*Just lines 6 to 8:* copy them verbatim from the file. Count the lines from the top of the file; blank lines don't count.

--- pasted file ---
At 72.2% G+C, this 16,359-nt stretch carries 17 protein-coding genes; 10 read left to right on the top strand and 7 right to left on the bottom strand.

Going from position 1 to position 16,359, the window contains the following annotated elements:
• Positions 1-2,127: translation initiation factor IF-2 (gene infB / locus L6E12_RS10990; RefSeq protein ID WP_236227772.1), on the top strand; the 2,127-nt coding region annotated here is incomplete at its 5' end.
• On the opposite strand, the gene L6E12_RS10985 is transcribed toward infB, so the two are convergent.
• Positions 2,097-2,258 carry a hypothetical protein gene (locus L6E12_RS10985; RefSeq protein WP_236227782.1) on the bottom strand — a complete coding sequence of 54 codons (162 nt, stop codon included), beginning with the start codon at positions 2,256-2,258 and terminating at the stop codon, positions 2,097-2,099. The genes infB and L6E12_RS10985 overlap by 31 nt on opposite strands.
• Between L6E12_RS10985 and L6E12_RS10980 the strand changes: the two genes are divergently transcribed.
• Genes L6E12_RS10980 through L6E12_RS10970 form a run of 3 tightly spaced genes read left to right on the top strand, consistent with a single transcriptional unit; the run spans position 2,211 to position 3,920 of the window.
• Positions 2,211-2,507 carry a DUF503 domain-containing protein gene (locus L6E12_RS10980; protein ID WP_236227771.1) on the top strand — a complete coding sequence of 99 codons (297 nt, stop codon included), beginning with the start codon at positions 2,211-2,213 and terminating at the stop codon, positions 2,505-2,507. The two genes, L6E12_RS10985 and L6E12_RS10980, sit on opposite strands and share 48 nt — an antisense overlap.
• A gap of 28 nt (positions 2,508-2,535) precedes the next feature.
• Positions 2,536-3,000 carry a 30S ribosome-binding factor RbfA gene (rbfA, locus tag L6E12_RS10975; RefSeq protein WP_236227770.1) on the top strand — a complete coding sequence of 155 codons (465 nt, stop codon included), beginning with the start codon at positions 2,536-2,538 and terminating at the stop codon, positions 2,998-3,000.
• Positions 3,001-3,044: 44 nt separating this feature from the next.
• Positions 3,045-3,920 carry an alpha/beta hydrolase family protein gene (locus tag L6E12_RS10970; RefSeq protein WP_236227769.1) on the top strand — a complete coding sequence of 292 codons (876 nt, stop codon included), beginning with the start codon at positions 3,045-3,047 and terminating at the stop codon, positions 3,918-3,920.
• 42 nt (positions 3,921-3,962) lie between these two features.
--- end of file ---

• Between L6E12_RS10985 and L6E12_RS10980 the strand changes: the two genes are divergently transcribed.
• Genes L6E12_RS10980 through L6E12_RS10970 form a run of 3 tightly spaced genes read left to right on the top strand, consistent with a single transcriptional unit; the run spans position 2,211 to position 3,920 of the window.
• Positions 2,211-2,507 carry a DUF503 domain-containing protein gene (locus L6E12_RS10980; protein ID WP_236227771.1) on the top strand — a complete coding sequence of 99 codons (297 nt, stop codon included), beginning with the start codon at positions 2,211-2,213 and terminating at the stop codon, positions 2,505-2,507. The two genes, L6E12_RS10985 and L6E12_RS10980, sit on opposite strands and share 48 nt — an antisense overlap.